Games and Economic Behaviour
This information is for the 2022/23 session.
Dr Andrew Ellis 32L 3.15
Dr Christopher Sandmann 32L.4.24
This course is available on the BSc in Econometrics and Mathematical Economics, BSc in Economics, BSc in Mathematics and Economics, BSc in Mathematics with Economics, BSc in Mathematics, Statistics and Business and BSc in Philosophy and Economics. This course is available as an outside option to students on other programmes where regulations permit and to General Course students.
Students must have completed Microeconomic Principles I (EC201) or Microeconomic Principles II (EC202) or Microeconomics II (EC2A1) or Microeconomics II (EC2A3), or equivalent. Fluency in calculus is essential, and some knowledge of analysis, probability theory, linear algebra and set theory is advantageous.
This course reviews fundamental concepts in economic theory and presents some of its most successful applications. The first part of the course consists of an introduction to auction theory. Auctions have been widely used to allocate spectrum licenses, drilling rights or central bank lending against collateral; their design is therefore of immediate practical concern. The theory, drawing on mechanism design, allows us to analyse what makes auctions desirable, how different formats compare, and tackle issues such as strategic entry, collusive behaviour, or allocative externalities. Our treatment will be strictly theoretical and cover fundamental issues, most importantly the revenue equivalence theorem. From here we will embark on an eclectic tour, covering issues relating to competition policy and auction design, and exploring connections with competitive markets and nonlinear pricing. The second part of the course will survey concepts in non-cooperative game theory and will introduce students to game theoretic modeling in economics. After setting up the primitives of the game theory framework, different solution concepts will be analysed with an emphasis on economic applications including bargaining, voting, communication, and matching.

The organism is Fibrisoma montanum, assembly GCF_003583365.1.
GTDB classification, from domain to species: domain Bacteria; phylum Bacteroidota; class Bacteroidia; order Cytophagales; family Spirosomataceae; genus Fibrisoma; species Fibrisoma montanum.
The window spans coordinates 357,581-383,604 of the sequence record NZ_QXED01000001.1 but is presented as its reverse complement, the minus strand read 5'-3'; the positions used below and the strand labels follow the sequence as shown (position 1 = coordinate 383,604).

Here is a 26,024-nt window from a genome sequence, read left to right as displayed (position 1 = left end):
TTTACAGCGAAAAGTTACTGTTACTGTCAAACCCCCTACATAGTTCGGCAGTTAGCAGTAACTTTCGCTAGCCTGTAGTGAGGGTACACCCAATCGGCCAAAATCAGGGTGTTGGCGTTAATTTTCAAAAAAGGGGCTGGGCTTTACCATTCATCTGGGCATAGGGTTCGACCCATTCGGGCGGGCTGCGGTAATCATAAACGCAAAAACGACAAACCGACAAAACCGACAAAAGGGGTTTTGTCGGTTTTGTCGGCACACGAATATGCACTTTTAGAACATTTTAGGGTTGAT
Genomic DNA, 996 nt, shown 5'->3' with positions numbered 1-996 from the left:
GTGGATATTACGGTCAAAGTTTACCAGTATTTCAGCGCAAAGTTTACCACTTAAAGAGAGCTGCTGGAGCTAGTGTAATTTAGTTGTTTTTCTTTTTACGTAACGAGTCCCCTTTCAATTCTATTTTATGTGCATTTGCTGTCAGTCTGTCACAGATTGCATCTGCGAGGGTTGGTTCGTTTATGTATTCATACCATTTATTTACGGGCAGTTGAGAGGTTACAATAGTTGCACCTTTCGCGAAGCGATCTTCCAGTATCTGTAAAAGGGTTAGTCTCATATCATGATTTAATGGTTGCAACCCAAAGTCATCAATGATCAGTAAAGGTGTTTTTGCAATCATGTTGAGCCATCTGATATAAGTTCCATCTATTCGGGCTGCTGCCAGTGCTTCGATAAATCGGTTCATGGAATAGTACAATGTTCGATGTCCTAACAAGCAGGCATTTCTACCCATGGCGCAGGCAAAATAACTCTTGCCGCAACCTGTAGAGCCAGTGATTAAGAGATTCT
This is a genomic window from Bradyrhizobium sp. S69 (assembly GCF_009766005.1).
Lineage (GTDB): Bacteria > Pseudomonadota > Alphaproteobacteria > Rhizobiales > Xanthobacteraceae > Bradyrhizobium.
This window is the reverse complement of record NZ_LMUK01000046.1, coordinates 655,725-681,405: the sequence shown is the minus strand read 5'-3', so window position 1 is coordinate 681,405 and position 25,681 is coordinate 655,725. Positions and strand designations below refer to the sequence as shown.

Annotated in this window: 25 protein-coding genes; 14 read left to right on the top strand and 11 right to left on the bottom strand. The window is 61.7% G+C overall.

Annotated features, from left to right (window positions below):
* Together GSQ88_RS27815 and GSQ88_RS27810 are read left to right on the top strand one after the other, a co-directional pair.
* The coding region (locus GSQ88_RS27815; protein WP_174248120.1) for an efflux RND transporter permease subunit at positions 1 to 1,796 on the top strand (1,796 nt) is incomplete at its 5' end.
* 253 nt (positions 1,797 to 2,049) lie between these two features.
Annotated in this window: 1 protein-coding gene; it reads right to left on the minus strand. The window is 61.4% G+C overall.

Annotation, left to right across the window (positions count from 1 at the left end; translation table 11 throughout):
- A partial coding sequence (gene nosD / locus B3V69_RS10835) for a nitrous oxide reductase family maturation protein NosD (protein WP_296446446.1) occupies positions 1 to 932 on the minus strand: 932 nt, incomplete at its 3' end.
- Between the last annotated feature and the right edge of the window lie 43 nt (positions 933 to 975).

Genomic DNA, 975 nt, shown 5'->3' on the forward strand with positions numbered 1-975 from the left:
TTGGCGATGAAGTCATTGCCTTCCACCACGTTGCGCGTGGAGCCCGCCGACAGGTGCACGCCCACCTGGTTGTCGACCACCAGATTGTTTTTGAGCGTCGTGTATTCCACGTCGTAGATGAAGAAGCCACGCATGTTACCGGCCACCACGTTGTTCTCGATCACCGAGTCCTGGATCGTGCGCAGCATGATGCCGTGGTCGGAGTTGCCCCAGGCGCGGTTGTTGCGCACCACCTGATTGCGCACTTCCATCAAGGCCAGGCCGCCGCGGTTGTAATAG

15 hours of lectures and 10 hours of classes in the MT. 15 hours of lectures and 9 hours of classes in the LT. 1 hour of classes in the ST.
There will be a reading week in Week 6 of LT (no lectures or classes that week)..
This course is delivered through a combination of classes and lectures totalling a minimum of 50 hours across Michaelmas Term and Lent Term.
Solutions to the assigned problem sets are to be prepared before and will be discussed during classes. In addition, students are encouraged to submit up to four of the designated hand-in problem sets, two for each part, to receive feedback from class teachers.
P. Klemperer, Why Every Economist Should Learn Some Auction Theory, Cambridge 2003. (available on the author’s website http://www.nuff.ox.ac.uk/users/klemperer/WhyEveryEconomist.pdf)
V. Krishna, Auction Theory, Academic Press, 2009.
M. Osborne, An Introduction to Game Theory, Oxford University Press, 2003.
Exam (100%, duration: 3 hours, reading time: 15 minutes) in the summer exam period.
Total students 2021/22: 9
Average class size 2021/22: 10
Capped 2021/22: No
Lecture capture used 2021/22: Yes (MT & LT)
Value: One Unit
Course selection videos
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Personal development skills
- Problem solving
- Application of numeracy skills